By Lindsey Cooke

May 9, 2019 -- Barrie, Ontario -- It is a truth self-evident that women are underrepresented in Canada’s trades. According to Stats Canada, women aged, 25 to 34 make up just three percent of the workforce. For those who do, however, many find themselves in richly rewarding careers. Twenty-year-old Alex Creal hopes to become one of them.

Now in her second year as an automotive service technician at Centennial College, Creal hopes to one day own her own shop. While she may be the only woman in her class, Creal has no doubt about her ability to make it within the auto repair industry— something that was sparked in her childhood. “I have always loved playing with cars, ever since I was little,” she says. It wasn’t just her childhood toys that inspired her interest in vehicles.

Growing up, her mother worked as a saleswoman at a car dealership—and Creal learned all about the vehicles she sold. In Grade 10, Creal enrolled in an automotive program which gave her a taste of the profession and left her wanting more. Two years later she completed a co-op program at Stouffville Nissan dealership, where she performed oil, tire and brake changes.

“This was a starting point for me, now I have a lot more experience working on vehicles,” she said.

Fast forward to two years later and Creal is now working as an apprentice automotive technician at Midas Automotive in Barrie, Ont. She works on anything from vehicle alignments to changing front and rear end parts. “The list goes on,” Creal says. Even though she isn’t the strongest technician in the shop, she acknowledges that she can do pretty much everything the men can do.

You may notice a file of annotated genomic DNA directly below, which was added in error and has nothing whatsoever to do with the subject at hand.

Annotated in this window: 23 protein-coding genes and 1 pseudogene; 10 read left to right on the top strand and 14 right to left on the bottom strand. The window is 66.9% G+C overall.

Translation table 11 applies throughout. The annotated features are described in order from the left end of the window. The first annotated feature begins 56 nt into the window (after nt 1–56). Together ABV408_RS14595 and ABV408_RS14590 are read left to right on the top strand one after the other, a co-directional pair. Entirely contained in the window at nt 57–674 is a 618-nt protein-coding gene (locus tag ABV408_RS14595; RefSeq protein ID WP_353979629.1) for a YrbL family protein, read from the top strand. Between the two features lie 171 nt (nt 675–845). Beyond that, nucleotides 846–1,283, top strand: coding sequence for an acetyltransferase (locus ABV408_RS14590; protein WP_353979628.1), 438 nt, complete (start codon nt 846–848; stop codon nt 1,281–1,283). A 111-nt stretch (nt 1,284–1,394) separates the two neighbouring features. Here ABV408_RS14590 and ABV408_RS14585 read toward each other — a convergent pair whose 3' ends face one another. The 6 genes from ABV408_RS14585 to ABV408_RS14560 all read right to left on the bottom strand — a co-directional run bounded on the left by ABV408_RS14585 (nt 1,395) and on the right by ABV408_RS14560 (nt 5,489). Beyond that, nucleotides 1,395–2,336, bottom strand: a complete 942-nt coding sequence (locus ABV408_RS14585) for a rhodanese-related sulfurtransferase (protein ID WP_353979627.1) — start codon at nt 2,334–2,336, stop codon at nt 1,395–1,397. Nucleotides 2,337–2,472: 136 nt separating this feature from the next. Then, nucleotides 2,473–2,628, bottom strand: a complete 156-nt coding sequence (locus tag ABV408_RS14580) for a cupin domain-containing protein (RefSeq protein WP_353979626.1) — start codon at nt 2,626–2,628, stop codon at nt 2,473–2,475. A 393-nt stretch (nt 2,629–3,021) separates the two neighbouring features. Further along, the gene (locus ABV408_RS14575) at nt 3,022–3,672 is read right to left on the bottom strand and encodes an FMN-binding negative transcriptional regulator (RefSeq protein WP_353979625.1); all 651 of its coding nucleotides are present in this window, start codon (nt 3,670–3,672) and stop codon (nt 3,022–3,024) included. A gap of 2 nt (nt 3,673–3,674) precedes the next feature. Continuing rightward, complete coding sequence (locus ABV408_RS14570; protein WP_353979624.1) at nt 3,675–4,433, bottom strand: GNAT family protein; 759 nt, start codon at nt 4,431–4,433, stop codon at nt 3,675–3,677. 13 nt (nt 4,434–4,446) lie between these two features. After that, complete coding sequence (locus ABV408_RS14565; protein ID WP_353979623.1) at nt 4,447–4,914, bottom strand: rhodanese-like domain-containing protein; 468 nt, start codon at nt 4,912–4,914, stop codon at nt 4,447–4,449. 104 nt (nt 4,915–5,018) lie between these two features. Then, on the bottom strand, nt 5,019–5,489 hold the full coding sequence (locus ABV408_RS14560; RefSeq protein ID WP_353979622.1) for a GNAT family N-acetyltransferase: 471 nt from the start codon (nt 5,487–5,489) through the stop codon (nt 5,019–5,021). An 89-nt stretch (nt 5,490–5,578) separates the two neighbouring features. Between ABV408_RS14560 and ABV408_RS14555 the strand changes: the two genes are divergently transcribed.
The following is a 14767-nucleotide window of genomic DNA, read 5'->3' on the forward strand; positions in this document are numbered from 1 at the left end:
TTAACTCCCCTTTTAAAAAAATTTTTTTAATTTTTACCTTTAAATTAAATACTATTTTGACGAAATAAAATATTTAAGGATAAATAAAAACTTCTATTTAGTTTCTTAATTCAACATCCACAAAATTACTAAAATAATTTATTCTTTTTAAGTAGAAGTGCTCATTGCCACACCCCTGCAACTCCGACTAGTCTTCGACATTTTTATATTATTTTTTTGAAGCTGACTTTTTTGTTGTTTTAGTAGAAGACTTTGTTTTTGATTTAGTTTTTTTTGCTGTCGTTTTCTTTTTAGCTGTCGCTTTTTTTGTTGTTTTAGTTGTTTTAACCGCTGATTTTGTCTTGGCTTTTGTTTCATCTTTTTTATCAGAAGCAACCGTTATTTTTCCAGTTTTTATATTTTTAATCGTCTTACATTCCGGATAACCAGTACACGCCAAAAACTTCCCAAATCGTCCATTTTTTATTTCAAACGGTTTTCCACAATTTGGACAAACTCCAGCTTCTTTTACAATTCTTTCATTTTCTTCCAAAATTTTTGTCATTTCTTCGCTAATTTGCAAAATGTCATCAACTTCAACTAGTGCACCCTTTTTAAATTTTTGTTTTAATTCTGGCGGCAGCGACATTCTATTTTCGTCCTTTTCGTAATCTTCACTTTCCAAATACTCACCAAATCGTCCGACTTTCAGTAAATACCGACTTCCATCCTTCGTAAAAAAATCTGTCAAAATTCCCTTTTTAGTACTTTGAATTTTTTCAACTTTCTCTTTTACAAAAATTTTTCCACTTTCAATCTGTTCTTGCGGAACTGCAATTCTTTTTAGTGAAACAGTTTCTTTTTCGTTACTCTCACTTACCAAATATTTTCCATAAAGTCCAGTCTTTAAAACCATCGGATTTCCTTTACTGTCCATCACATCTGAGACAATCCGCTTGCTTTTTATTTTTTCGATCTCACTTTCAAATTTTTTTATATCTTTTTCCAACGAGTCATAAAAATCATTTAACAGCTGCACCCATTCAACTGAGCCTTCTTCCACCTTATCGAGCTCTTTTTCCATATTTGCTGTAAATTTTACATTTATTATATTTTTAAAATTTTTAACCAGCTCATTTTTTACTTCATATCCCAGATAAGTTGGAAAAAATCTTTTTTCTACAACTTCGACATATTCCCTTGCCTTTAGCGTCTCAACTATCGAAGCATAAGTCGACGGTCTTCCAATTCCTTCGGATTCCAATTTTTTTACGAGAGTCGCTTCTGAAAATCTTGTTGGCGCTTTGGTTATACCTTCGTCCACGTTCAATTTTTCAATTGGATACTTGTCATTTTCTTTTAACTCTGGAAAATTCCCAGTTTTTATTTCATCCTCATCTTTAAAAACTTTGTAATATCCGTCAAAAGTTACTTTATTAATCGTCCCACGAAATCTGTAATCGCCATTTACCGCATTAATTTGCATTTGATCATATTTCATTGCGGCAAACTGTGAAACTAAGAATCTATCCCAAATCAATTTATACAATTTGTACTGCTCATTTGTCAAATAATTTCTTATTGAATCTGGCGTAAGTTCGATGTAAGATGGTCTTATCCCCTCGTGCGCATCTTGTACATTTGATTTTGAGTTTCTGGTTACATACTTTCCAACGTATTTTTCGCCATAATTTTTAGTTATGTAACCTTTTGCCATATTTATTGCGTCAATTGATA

“My challenges are having the strength for small things. Tires I don’t have problems with, I have managed my way with that but leverage on certain bolts, nuts, screws are for sure a challenge for being a small woman in the shop. Working on tall lifted vehicles is something I also struggle with, but I find my way around it.” This isn’t it for Creal, she says she might expand her knowledge in the trade.

“I’ve been thinking about other programs I could take such as heavy-duty mechanics ... I have a passion for electrical as well.” Entering these trades as a woman can be intimidating for some, but Creal believes in a very different approach. “You will always have people putting you down saying your too small or you’re a female or not strong enough,” she said. “You learn just like any human being, and if you’re interested in something you shouldn’t have others putting you down. Everyone starts from the bottom and makes their way up.”

 

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